With wide walkways, open spaces and tasteful architecture, it's apparent plenty of thought has gone in to creating a place worth spending some time in. If only people would top smoking long enough to enjoy it.

Perhaps the only thing missing this time around is the snow at village level, a repeat of the exceptionally mild winter in 2014 will be sure to cause problems for the event schedule, regardless of the glacial snow that has been kept in storage in case of emergency.

Admittedly, it isn't the only complication here.

"They say there are two problems in Russia," our guide Elena Vavilova tells me with a laugh. "Roads and fools".

Get off the main roads here and you'll encounter both issues - sometimes at once. But the high-speed train network linking the airport and coastal venues to the mountain cluster should make travel substantially easier by the time the Games begin on February 7.

And if you're expecting a modern, heaving and cosmopolitan European metropolis it may be best to head to Moscow or St Petersberg instead; Sochi may be a city of 350,000 people but it is so spread out there's no great discernable hub.

But they are relatively small quibbles.

While the Russians will continue to flock here in summer, the rest of the world is more likely to be drawn to its extraordinary mountains, which aesthetically aren't all that far removed from Courchevel in France or even the Swiss Alps.

At this stage Sochi still has a way to go but the feeling is it will be worth the wait. And if the president is in town you mightn't have too much choice.


GETTING THERE: Sochi is on the Black Sea coast in southwest Russia. It's about a 1hr45min flight from either Moscow or Istanbul, Turkey.

STAYING THERE: The main accommodation is split between the coastal cluster of Adler (Imeretinskaya Valley) and the mountain resorts around Krasnaya Polyana. More than 40,000 tourist beds are expected to be available for the Games. Rosa Khutor is the pick of these mountain villages. (


Skiing: There's a phalanx of resorts in the Krasnaya Polyana region and they are located within short proximity of each other. Rosa Khutor is the most developed with 7 lifts and a healthy 1380m vertical drop. The high alpine terrain promises stunning skiing and snowboarding for advanced riders when conditions are good. Other resorts include Laura (Gazprom) - which is best for beginners and Gornaya Karusel.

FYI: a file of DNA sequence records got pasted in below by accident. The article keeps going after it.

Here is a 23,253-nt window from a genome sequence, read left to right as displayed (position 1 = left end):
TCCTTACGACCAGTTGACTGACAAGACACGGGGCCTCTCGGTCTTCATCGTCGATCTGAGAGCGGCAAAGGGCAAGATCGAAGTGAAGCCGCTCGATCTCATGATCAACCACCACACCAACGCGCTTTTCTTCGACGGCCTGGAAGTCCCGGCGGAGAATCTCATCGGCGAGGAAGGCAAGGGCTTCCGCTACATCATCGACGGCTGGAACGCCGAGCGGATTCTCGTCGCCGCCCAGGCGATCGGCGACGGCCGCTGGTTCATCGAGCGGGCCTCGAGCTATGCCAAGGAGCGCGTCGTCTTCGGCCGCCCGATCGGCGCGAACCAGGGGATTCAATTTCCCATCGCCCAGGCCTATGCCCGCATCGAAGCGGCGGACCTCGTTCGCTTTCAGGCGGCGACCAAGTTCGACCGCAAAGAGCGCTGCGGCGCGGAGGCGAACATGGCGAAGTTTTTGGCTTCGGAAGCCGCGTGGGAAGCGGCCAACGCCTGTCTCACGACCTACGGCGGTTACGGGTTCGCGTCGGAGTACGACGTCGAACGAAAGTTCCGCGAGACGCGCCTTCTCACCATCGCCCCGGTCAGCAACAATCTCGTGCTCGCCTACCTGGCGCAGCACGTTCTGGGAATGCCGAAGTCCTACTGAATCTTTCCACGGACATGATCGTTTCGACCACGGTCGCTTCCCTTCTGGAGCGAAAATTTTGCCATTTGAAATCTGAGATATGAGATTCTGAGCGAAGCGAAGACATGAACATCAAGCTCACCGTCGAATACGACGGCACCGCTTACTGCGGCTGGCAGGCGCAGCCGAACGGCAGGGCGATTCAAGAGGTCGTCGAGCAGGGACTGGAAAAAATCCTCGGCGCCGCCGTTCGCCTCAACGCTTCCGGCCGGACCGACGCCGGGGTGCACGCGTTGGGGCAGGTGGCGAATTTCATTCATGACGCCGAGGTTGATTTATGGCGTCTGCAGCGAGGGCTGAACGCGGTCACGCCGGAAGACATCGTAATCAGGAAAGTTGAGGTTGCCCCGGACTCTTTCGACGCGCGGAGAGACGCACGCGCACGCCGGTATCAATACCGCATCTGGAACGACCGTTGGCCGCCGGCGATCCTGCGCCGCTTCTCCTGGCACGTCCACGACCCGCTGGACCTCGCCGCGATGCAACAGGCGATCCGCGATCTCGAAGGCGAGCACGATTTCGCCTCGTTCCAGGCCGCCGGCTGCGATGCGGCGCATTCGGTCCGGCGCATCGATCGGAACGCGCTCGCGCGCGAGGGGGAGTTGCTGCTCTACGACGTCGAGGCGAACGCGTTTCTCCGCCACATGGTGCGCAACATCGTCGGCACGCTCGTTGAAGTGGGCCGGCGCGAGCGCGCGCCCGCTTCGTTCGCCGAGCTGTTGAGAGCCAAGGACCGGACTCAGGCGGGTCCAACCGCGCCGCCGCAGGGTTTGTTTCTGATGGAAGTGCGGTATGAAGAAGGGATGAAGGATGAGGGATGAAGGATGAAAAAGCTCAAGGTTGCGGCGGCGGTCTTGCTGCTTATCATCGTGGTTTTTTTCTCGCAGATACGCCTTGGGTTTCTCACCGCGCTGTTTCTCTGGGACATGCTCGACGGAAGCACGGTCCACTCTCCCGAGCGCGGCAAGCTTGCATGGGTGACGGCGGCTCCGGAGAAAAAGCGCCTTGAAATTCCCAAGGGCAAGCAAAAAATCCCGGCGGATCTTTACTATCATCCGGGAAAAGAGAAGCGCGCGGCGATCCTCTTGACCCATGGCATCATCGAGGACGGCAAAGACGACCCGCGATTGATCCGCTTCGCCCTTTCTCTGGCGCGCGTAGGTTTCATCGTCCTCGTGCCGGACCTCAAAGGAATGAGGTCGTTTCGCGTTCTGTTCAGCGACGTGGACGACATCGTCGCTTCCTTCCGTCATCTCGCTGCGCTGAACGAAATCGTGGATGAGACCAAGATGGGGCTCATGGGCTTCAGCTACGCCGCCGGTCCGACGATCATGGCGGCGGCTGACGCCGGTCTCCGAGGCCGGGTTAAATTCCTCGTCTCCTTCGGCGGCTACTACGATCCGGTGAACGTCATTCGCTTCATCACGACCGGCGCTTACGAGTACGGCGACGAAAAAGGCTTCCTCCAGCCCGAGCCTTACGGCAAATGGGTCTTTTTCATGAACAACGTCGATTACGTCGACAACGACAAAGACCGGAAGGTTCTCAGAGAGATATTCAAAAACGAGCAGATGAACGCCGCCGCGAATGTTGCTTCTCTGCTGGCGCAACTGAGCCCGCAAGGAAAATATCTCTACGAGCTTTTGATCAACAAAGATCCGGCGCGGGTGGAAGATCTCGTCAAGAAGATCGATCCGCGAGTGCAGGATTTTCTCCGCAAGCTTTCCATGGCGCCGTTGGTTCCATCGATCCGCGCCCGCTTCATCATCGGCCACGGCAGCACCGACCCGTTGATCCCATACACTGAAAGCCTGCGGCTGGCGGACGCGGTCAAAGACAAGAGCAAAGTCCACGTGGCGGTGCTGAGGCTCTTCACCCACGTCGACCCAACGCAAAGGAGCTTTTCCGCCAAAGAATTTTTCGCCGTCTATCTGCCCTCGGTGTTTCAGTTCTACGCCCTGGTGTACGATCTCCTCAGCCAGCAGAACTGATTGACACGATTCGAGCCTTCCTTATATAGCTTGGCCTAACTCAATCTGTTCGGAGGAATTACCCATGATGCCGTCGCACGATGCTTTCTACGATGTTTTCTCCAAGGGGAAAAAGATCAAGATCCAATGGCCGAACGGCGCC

Other activities: Banyas (bath houses) are popular in the region and oddly enough one owned by an expat Brit is one of the best ( Krasnaya Polyana's temperate climate even in winter allows for some pleasant walks with the Yew and Boxtree Grove worth wiling away a few hours. Taking in the views from Akhun Mountain is a must while Stalin's summer residence is a good one for history buffs.

Eating out: It's worth the trek off the main streets to Achishkho in Krasnaya Polyana for an excellent selection of Georgian cuisine in quirky surrounds. For something special go to Dom 1934 in Adler while a 10-minute cab ride from Rosa Khutor is the Trikoni Tavern which has a great mix of local and more western influenced dishes as well as regular live music.

Olympics Games/tickets: The Winter Olympics will run from February 7-23 with the Paralympics to be held from March 7-16. CoSport Australia is the official ticket supplier for Australians and purchases can be made from their website: Also see: for Games information.

For information on organised trips to Russia go to: